A new federal study finds that drug and alcohol use among American teens has fallen over the past 10 years.
The U.S. Substance Abuse and Mental Health Services Administration (SAMHSA) surveyed 70,000 people age 12 and up. According to the annual poll, rates of alcohol use between ages 12 and 17 fell to 11.6 percent in 2013, from 13 percent in 2012. Binge drinking rates also dropped from 7 percent to 6 percent.
Between 2002 and 2013, substance abuse problems and drug dependencies among 12- to 17-year-olds saw a drop-off from 8.9 percent to 5.2 percent. Drug abuse rates among this age group also declined from 12 percent to 9.5 percent over the same 10-year period. A year later, this number fell even further to under 9 percent.
DUI statistics also appear to trending downward. In 2002, 14 percent of preteens reported driving under the influence. In 2013, that number was reduced to 11 percent.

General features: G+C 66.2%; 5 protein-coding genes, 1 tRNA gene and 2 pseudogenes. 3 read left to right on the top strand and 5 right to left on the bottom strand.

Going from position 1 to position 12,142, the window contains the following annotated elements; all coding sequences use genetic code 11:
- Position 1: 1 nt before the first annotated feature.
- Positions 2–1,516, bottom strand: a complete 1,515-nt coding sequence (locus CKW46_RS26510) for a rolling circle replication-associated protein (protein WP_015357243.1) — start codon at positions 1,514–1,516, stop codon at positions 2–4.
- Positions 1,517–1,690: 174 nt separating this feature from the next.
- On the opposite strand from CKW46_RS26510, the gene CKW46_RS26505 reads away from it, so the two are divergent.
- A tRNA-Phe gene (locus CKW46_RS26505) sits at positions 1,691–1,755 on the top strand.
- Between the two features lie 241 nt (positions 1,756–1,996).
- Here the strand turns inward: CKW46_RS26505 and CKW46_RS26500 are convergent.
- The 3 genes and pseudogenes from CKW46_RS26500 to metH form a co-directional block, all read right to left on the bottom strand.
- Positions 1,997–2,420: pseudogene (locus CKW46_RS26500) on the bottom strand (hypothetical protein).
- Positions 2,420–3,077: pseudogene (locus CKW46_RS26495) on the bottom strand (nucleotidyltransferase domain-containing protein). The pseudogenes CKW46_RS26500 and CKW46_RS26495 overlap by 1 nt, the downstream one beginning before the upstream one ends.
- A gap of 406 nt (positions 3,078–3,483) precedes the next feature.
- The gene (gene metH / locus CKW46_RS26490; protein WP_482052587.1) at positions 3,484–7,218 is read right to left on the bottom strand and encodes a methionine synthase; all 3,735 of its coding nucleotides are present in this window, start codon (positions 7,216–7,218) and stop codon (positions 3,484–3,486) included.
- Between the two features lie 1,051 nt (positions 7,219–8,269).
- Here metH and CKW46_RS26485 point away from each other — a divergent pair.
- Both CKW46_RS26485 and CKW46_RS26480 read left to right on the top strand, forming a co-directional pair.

But while rates of alcohol and tobacco use are decreasing, marijuana use is growing. By far the most commonly used drug among teens, nearly 20 million Americans reported smoking marijuana in 2013, accounting for 7.5 percent of the country's age 12 and up population -- a notable uptick from 6 percent in 2007.
"This report shows that we have made important progress in some key areas, but that we need to rejuvenate our efforts to promote prevention, treatment and recovery, to reach all aspects of our community," said Pamela Hyde, SAMHSA administrator, in a press release.
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